Coaching

If you’re not sure of the difference between coaching and mentoring, visit the mentoring and coaching page

Coaching is 'Unlocking a person’s potential to maximise their own performance. It is helping them to learn rather than teaching them.' (Whitmore)

Coaching is a confidential process which aims to help you discover how to address your challenges; develop greater self-awareness; identify goals and potential barriers; develop appropriate skills and strategies and feel empowered to take action. If you have management/leadership responsibilities, this may result in enhancing your ability to lead and communicate with others.

Coaching can help in these scenarios:

  • Talented staff with potential can be developed ahead of time
  • Support in improving skills, working relationships; managing conflict; dealing with underperformance
  • Can generate ‘creative reflective space’ which fosters innovative thinking
  • Can help build resilience of individual and their team
  • Improve coachee's ability to relate to and influence others; to manage his/her time or how s/he comes across.

"13 myths about coaching" is useful for anyone considering coaching support and explains why coaching is not the right solution for everyone all of the time.

Coaching normally involves four 90 - 120 minute meetings, one every 3 - 6 weeks, arranged at a mutually convenient time for coach and coachee and set up from the start. The meetings are usually completed within 6 months and although coaching relationships can vary in length, it is not anticipated to extend past 12 months. After a few sessions, coach and coachee will review progress towards the coachee’s goals and agree if more than 4 sessions are needed.

People Development maintain a register of approved coaches who have been vetted, are suitably accredited, with excellent references. We provide a brokerage service to help individuals source the most suitable external coach.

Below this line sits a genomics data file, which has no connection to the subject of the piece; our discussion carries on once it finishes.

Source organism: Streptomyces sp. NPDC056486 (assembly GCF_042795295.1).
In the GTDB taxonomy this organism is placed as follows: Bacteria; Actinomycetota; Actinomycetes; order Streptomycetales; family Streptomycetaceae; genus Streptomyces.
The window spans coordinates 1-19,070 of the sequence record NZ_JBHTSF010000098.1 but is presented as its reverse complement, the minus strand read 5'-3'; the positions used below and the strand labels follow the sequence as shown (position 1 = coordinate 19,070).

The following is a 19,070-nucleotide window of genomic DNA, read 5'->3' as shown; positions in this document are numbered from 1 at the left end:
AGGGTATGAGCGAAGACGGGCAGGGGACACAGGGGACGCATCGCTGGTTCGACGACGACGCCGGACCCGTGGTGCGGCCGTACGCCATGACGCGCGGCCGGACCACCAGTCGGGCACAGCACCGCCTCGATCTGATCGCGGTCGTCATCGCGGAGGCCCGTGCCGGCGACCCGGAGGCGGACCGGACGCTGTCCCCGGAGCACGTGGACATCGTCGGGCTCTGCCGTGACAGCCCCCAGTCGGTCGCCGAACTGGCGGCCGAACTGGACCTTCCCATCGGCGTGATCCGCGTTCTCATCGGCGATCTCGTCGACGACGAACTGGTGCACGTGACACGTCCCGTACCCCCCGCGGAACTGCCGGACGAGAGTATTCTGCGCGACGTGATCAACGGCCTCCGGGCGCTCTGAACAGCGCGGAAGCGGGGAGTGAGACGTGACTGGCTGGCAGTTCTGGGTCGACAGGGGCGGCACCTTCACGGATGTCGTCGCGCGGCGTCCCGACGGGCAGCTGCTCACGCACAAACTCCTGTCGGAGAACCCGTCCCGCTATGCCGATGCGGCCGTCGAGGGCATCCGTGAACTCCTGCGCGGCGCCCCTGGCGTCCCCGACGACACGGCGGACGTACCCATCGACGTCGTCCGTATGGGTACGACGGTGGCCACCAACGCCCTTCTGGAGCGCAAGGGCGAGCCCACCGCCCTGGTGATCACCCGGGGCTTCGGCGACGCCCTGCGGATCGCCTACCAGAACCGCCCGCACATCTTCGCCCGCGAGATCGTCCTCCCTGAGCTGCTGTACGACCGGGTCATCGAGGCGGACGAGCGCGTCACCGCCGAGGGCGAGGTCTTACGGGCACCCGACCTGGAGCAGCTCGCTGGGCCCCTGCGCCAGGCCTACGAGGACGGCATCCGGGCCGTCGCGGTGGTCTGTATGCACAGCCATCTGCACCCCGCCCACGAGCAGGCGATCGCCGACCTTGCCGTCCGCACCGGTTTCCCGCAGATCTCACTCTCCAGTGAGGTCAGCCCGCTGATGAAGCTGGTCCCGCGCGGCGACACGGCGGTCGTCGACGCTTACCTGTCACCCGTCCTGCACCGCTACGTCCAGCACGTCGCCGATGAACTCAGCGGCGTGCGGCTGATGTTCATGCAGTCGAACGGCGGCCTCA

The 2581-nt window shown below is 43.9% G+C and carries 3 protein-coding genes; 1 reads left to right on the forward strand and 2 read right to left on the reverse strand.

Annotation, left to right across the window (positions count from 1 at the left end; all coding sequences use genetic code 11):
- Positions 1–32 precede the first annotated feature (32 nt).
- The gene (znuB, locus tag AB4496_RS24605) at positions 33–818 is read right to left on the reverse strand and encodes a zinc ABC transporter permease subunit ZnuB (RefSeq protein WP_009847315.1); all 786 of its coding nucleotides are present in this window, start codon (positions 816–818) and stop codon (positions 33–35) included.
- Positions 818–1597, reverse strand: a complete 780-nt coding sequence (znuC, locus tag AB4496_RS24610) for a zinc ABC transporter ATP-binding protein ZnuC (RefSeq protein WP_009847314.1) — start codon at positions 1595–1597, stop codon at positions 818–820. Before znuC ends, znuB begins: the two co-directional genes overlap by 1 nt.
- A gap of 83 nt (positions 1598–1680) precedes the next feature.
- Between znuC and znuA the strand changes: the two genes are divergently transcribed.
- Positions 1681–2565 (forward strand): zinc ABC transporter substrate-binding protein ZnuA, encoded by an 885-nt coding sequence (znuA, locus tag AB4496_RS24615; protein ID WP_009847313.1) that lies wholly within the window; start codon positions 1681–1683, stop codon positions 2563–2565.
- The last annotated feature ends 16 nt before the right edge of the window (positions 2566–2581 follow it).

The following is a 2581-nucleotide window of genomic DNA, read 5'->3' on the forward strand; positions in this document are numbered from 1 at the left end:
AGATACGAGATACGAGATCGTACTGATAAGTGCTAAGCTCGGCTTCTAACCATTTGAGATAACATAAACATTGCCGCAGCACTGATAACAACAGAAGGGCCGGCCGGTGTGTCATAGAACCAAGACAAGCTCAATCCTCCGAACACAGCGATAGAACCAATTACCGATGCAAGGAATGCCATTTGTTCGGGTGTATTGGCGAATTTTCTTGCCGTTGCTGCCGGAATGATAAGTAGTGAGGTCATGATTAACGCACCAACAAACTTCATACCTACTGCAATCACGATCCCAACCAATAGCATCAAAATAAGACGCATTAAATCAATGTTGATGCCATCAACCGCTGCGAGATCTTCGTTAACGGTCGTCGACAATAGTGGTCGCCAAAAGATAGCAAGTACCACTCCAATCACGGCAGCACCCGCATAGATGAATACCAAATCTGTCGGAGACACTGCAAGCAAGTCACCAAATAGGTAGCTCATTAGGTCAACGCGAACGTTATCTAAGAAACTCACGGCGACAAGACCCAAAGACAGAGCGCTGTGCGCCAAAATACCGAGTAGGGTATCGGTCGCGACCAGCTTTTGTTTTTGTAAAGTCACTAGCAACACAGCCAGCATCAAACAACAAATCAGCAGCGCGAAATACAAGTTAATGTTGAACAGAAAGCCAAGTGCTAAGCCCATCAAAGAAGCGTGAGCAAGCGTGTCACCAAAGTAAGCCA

The costs of the coach are usually paid by the College or Service and we assume that manager's permission has been gained, as meetings usually (but not always) take place during working hours.

To request an external coach please complete the External Coaching Application Form and talk to your HR Business Partner in the first instance; they will be able to help you formulate your application including any financial requirements.

This is then passed to People Development and a member of the People Development team will contact you to establish:

  • whether coaching is the best method to achieve your goal
  • your coaching needs and which of our coaches might be best suited to help you

People Development will then introduce you to a coach for a "chemistry session" to make sure the match is going to work. Once agreed your coaching can start.

At the end of your coaching period you will be asked to provide feedback on what you have gained from the expeirence and progress to meet your stated objectives.

If you are leading a significant project at the university and are wondering how you might best support project members, you may want to consider whether coaching key individuals or a specific team might be helpful. The first step is to contact Rachel Brewer in People Development to discuss your requirements.

These days it is no longer enough as a manager to be a talented individual or expert. Increasingly in demand are ‘expert individuals’ who are able to develop talent and results from others, but not by increasing the controls on them or by monitoring staff more closely.

Managers need a range of conversational skills and techniques in their ‘toolkit’ to help others develop fully and feel empowered to take responsibility which is where coaching skills comes in. These vital skills are incorporated into many of our longer, management development programmes leading to a qualification, our ‘management know-how’ suite of programmes, and we also run a Coaching Conversations course.